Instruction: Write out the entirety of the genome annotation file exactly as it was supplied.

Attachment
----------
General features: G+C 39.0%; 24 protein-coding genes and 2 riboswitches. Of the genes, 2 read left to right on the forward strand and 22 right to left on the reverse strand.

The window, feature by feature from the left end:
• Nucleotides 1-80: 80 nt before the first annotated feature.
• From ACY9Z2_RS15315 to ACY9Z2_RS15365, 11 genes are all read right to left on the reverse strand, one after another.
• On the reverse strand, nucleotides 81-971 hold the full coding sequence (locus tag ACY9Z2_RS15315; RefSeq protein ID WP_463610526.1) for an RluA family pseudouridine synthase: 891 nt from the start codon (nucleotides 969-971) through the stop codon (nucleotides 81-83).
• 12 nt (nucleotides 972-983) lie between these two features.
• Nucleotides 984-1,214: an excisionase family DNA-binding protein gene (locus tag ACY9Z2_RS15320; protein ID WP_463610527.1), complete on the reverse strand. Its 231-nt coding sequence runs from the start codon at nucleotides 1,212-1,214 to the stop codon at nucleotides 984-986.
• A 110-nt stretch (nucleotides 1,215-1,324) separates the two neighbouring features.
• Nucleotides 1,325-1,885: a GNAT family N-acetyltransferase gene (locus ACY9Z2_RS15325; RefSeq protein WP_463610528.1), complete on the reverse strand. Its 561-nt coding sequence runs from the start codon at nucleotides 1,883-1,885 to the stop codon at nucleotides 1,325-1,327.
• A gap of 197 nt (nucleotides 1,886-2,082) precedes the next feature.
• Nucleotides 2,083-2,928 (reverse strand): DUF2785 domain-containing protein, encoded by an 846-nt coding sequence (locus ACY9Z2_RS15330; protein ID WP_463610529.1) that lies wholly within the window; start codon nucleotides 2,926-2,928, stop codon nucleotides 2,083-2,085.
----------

General features: G+C 39.0%; 24 protein-coding genes and 2 riboswitches. Of the genes, 2 read left to right on the forward strand and 22 right to left on the reverse strand.

The window, feature by feature from the left end:
• Nucleotides 1-80: 80 nt before the first annotated feature.
• From ACY9Z2_RS15315 to ACY9Z2_RS15365, 11 genes are all read right to left on the reverse strand, one after another.
• On the reverse strand, nucleotides 81-971 hold the full coding sequence (locus tag ACY9Z2_RS15315; RefSeq protein ID WP_463610526.1) for an RluA family pseudouridine synthase: 891 nt from the start codon (nucleotides 969-971) through the stop codon (nucleotides 81-83).
• 12 nt (nucleotides 972-983) lie between these two features.
• Nucleotides 984-1,214: an excisionase family DNA-binding protein gene (locus tag ACY9Z2_RS15320; protein ID WP_463610527.1), complete on the reverse strand. Its 231-nt coding sequence runs from the start codon at nucleotides 1,212-1,214 to the stop codon at nucleotides 984-986.
• A 110-nt stretch (nucleotides 1,215-1,324) separates the two neighbouring features.
• Nucleotides 1,325-1,885: a GNAT family N-acetyltransferase gene (locus ACY9Z2_RS15325; RefSeq protein WP_463610528.1), complete on the reverse strand. Its 561-nt coding sequence runs from the start codon at nucleotides 1,883-1,885 to the stop codon at nucleotides 1,325-1,327.
• A gap of 197 nt (nucleotides 1,886-2,082) precedes the next feature.
• Nucleotides 2,083-2,928 (reverse strand): DUF2785 domain-containing protein, encoded by an 846-nt coding sequence (locus ACY9Z2_RS15330; protein ID WP_463610529.1) that lies wholly within the window; start codon nucleotides 2,926-2,928, stop codon nucleotides 2,083-2,085.